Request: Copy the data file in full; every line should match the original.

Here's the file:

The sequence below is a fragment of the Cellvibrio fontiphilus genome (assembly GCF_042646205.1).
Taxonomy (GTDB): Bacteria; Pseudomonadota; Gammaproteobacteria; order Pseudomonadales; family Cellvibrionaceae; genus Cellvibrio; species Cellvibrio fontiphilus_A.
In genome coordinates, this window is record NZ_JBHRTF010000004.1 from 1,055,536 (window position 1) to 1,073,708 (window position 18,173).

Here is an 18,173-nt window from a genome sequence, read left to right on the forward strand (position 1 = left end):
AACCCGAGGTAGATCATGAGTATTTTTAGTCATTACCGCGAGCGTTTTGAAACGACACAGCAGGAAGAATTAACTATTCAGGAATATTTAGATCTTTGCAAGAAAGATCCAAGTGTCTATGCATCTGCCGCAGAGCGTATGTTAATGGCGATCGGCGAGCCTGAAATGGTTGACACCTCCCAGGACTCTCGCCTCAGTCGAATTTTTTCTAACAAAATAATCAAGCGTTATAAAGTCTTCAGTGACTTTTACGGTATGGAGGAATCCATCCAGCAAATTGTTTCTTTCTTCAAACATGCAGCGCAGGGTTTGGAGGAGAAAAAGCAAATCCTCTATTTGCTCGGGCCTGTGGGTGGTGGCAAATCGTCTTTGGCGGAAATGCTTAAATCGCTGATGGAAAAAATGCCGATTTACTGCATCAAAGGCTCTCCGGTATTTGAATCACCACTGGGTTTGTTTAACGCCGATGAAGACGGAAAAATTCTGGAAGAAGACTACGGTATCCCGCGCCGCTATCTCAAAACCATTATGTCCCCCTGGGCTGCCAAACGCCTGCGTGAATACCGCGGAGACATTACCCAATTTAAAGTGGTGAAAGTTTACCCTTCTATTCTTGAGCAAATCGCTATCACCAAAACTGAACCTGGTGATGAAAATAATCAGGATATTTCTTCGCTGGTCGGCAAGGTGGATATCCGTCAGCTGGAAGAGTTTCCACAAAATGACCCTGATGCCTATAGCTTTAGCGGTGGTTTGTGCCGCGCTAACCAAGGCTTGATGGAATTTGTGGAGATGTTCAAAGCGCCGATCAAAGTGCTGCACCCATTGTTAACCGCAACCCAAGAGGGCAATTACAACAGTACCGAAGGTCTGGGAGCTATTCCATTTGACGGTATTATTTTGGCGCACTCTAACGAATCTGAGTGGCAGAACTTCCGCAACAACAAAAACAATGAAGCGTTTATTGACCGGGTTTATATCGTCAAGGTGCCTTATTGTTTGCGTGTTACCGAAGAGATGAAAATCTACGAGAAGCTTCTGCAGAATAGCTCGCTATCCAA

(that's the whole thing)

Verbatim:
The sequence below is a fragment of the Cellvibrio fontiphilus genome (assembly GCF_042646205.1).
Taxonomy (GTDB): Bacteria; Pseudomonadota; Gammaproteobacteria; order Pseudomonadales; family Cellvibrionaceae; genus Cellvibrio; species Cellvibrio fontiphilus_A.
In genome coordinates, this window is record NZ_JBHRTF010000004.1 from 1,055,536 (window position 1) to 1,073,708 (window position 18,173).

Here is an 18,173-nt window from a genome sequence, read left to right on the forward strand (position 1 = left end):
AACCCGAGGTAGATCATGAGTATTTTTAGTCATTACCGCGAGCGTTTTGAAACGACACAGCAGGAAGAATTAACTATTCAGGAATATTTAGATCTTTGCAAGAAAGATCCAAGTGTCTATGCATCTGCCGCAGAGCGTATGTTAATGGCGATCGGCGAGCCTGAAATGGTTGACACCTCCCAGGACTCTCGCCTCAGTCGAATTTTTTCTAACAAAATAATCAAGCGTTATAAAGTCTTCAGTGACTTTTACGGTATGGAGGAATCCATCCAGCAAATTGTTTCTTTCTTCAAACATGCAGCGCAGGGTTTGGAGGAGAAAAAGCAAATCCTCTATTTGCTCGGGCCTGTGGGTGGTGGCAAATCGTCTTTGGCGGAAATGCTTAAATCGCTGATGGAAAAAATGCCGATTTACTGCATCAAAGGCTCTCCGGTATTTGAATCACCACTGGGTTTGTTTAACGCCGATGAAGACGGAAAAATTCTGGAAGAAGACTACGGTATCCCGCGCCGCTATCTCAAAACCATTATGTCCCCCTGGGCTGCCAAACGCCTGCGTGAATACCGCGGAGACATTACCCAATTTAAAGTGGTGAAAGTTTACCCTTCTATTCTTGAGCAAATCGCTATCACCAAAACTGAACCTGGTGATGAAAATAATCAGGATATTTCTTCGCTGGTCGGCAAGGTGGATATCCGTCAGCTGGAAGAGTTTCCACAAAATGACCCTGATGCCTATAGCTTTAGCGGTGGTTTGTGCCGCGCTAACCAAGGCTTGATGGAATTTGTGGAGATGTTCAAAGCGCCGATCAAAGTGCTGCACCCATTGTTAACCGCAACCCAAGAGGGCAATTACAACAGTACCGAAGGTCTGGGAGCTATTCCATTTGACGGTATTATTTTGGCGCACTCTAACGAATCTGAGTGGCAGAACTTCCGCAACAACAAAAACAATGAAGCGTTTATTGACCGGGTTTATATCGTCAAGGTGCCTTATTGTTTGCGTGTTACCGAAGAGATGAAAATCTACGAGAAGCTTCTGCAGAATAGCTCGCTATCCAA